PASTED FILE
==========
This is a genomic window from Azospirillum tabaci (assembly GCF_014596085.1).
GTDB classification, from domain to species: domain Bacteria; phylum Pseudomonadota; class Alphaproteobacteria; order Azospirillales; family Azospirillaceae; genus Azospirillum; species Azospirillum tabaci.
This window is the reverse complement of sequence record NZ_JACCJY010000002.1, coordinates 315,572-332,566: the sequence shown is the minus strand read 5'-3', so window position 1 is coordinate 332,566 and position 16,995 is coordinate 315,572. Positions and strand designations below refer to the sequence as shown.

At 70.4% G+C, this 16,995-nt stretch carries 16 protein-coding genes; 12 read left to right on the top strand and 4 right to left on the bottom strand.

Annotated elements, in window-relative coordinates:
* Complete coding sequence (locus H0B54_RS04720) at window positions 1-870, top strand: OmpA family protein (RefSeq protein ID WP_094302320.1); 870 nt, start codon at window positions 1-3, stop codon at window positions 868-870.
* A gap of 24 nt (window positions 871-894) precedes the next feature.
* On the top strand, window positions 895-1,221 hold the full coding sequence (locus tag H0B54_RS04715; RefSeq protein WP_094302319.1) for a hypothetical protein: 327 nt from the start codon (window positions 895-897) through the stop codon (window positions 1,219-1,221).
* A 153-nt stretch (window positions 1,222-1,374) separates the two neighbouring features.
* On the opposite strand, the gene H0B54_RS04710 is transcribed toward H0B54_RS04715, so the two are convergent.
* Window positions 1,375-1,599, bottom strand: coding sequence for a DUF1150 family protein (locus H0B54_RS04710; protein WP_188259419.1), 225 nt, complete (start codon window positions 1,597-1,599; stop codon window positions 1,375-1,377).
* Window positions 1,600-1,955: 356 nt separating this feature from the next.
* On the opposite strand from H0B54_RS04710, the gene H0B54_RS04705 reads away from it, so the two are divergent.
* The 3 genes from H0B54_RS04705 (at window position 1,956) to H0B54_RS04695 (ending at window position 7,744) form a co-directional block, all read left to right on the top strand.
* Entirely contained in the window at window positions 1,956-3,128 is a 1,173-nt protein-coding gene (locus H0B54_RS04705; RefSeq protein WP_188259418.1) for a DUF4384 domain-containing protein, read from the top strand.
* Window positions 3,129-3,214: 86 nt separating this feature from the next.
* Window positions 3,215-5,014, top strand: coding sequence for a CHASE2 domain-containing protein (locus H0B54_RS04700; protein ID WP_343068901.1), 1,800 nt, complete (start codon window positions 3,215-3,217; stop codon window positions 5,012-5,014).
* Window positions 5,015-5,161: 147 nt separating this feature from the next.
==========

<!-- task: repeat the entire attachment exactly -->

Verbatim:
This is a genomic window from Azospirillum tabaci (assembly GCF_014596085.1).
GTDB classification, from domain to species: domain Bacteria; phylum Pseudomonadota; class Alphaproteobacteria; order Azospirillales; family Azospirillaceae; genus Azospirillum; species Azospirillum tabaci.
This window is the reverse complement of sequence record NZ_JACCJY010000002.1, coordinates 315,572-332,566: the sequence shown is the minus strand read 5'-3', so window position 1 is coordinate 332,566 and position 16,995 is coordinate 315,572. Positions and strand designations below refer to the sequence as shown.

At 70.4% G+C, this 16,995-nt stretch carries 16 protein-coding genes; 12 read left to right on the top strand and 4 right to left on the bottom strand.

Annotated elements, in window-relative coordinates:
* Complete coding sequence (locus H0B54_RS04720) at window positions 1-870, top strand: OmpA family protein (RefSeq protein ID WP_094302320.1); 870 nt, start codon at window positions 1-3, stop codon at window positions 868-870.
* A gap of 24 nt (window positions 871-894) precedes the next feature.
* On the top strand, window positions 895-1,221 hold the full coding sequence (locus tag H0B54_RS04715; RefSeq protein WP_094302319.1) for a hypothetical protein: 327 nt from the start codon (window positions 895-897) through the stop codon (window positions 1,219-1,221).
* A 153-nt stretch (window positions 1,222-1,374) separates the two neighbouring features.
* On the opposite strand, the gene H0B54_RS04710 is transcribed toward H0B54_RS04715, so the two are convergent.
* Window positions 1,375-1,599, bottom strand: coding sequence for a DUF1150 family protein (locus H0B54_RS04710; protein WP_188259419.1), 225 nt, complete (start codon window positions 1,597-1,599; stop codon window positions 1,375-1,377).
* Window positions 1,600-1,955: 356 nt separating this feature from the next.
* On the opposite strand from H0B54_RS04710, the gene H0B54_RS04705 reads away from it, so the two are divergent.
* The 3 genes from H0B54_RS04705 (at window position 1,956) to H0B54_RS04695 (ending at window position 7,744) form a co-directional block, all read left to right on the top strand.
* Entirely contained in the window at window positions 1,956-3,128 is a 1,173-nt protein-coding gene (locus H0B54_RS04705; RefSeq protein WP_188259418.1) for a DUF4384 domain-containing protein, read from the top strand.
* Window positions 3,129-3,214: 86 nt separating this feature from the next.
* Window positions 3,215-5,014, top strand: coding sequence for a CHASE2 domain-containing protein (locus H0B54_RS04700; protein ID WP_343068901.1), 1,800 nt, complete (start codon window positions 3,215-3,217; stop codon window positions 5,012-5,014).
* Window positions 5,015-5,161: 147 nt separating this feature from the next.